Blur dodges Oasis comparisons, escapes Britpop

The second wave of Britpop was a product of its time. Bands like Pulp and The Verve may have dominated the '90s with catchy singles, but they faded away. The genre’s inability to strike itself as one that produced great albums has kept it from reaching new generations effectively.

Say what you will, but Britpop was mostly singles bands. No one still listens to Pulp’s “Different Class” or Suede’s self-titled album. And outside of a song two, these groups largely remain irrelevant to anyone who didn’t spend their teens in the '90s — except for Oasis.  

Knowing this, I find it hard to take anyone who says “Britpop is back!” seriously. The Arctic Monkeys are barely British anymore, Noel Gallagher’s “Chasing Yesterday” failed to make waves and Blur’s first record in 12 years sounds like something entirely different.

That’s not to say Blur’s “The Magic Whip” is a poor comeback though — actually, it’s kind of a tasteful anomaly — but it certainly isn’t the Britpop resurrection that nostalgic fans want it to be.

Bands rarely manage to reform with its original personnel, but Blur made it happen. Damon Albarn, Graham Coxon, Alex James and Dave Rowntree are back in form.  

“The Magic Whip’s” opener “Lonesome Street” revisits the band’s previous sound with choppy guitar riffs and funky rhythms. It’s a tight song, complete with whistling and slightly shouted hooks that hardly fits tonally with the rest of the album.  

Follow-up track “New World Towers” is a complete left-turn from the opener and for Blur. Playing like a trip-hop song doused in morphine, Albarn clearly has no qualms dabbling with the sounds from his solo efforts on a Blur record. Thankfully for him, the experiment works, making “New World Towers” a standout track.

“Thought I Was A Spaceman” is a sprawling and mostly electronic track that further pushes Blur into new territory. Coxon’s gorgeously finger-picked guitar and Rowntree’s fiercely in-the-pocket drumming juxtapose the various synths and sampled sound effects that fade in and out. It’s a six-minute emotional centerpiece for “The Magic Whip” that feels like a band using their age and maturity to escape the confines of their younger years.

Blur seems to have caught the Radiohead bug — albeit later in its career. Much like how the transformation from “Pablo Honey” to “OK Computer” to “Kid A” was almost impossible to track, Blur's movement from “Parklife” to “The Magic Whip” is almost equally unprecedented.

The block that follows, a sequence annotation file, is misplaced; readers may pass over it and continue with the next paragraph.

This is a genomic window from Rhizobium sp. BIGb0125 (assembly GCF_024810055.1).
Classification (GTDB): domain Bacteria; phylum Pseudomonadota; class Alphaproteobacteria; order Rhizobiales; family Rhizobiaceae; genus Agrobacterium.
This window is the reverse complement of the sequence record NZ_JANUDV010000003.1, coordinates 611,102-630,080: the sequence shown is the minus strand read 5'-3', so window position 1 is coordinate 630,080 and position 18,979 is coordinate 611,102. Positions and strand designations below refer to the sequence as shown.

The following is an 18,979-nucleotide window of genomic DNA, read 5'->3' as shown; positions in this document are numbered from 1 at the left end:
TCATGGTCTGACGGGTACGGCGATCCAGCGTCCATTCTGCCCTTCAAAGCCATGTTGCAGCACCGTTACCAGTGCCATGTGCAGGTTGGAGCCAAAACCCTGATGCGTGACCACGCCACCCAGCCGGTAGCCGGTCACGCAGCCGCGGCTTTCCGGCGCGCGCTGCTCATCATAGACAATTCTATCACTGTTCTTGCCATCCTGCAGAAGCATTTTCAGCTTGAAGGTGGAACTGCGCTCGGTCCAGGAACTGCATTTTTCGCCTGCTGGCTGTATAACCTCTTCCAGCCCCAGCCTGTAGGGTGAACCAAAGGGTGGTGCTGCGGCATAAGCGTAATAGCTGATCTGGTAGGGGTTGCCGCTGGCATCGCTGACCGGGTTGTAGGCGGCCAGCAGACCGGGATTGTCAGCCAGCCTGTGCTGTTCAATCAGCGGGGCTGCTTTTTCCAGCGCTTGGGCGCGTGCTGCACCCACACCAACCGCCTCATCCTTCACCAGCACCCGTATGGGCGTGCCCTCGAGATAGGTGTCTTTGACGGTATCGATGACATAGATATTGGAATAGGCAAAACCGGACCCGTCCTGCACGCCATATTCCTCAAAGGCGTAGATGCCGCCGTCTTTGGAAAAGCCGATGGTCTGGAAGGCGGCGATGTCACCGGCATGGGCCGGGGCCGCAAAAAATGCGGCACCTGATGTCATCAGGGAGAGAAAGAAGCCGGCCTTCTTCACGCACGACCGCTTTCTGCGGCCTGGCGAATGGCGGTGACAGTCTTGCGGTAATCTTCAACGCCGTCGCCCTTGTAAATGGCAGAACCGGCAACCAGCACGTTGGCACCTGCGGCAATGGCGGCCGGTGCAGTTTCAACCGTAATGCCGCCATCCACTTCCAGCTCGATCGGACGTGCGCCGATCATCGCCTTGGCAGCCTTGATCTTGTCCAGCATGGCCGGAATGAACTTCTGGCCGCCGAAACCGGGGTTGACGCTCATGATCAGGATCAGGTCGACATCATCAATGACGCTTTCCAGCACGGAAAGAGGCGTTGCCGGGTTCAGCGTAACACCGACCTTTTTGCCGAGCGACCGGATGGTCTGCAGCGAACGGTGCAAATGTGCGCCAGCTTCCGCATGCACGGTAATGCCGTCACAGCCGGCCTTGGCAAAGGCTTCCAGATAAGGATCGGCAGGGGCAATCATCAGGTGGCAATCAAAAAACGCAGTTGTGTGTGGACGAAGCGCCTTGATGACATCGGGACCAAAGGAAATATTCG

There are a few tracks that reminisce with the '90s though. “Go Out” is brash and bold with its discomforting guitar feedback and piercing noises, harkening back to “Bugman” and “B.L.U.R.E.M.I” from the group's “13” record. Nothing about “I Broadcast” sounds particularly new for the band either, but is also a low point for the album.

“There Are Too Many Of Us” begins promising with marching snares and a bouncy synth. Unfortunately it never develops into much more and fails to justify its egregious repetition. “Pyongyang” is equally boring and genuinely serves no purpose as a standalone track or within the confines of “The Magic Whip.”

Despite these lousy moments, there’s enough good-to-excellent tracks on “The Magic Whip” to justify Blur’s comeback. “Ghost Ship,” although a bit too similar to David Bowie’s “Soul Love” at moments, is just too carefree and groovy to not love. “Ong Ong” shares this feeling too, reminding us not to take the middle-aged Blur too seriously.

“The Magic Whip” has no discernible hits, which alone kills any Britpop labeling some are casting upon it. There’s no “Song 2” or “Girls and Boys.” You won’t dance along or bang your head or chant to the choruses. But, do we really need another genre resurgence?

No. What we need is innovation and future thought. And that’s just what “The Magic Whip” is — a band of long-gone icons rekindling the chemistry they once had without emulating sounds of old. 

It’s certainly not a perfect album, but Blur deserves credit for avoiding the easy route and giving us something fresh. 


Reach the reporter at nlatona@asu.edu or follow @Bigtonemeaty on Twitter.

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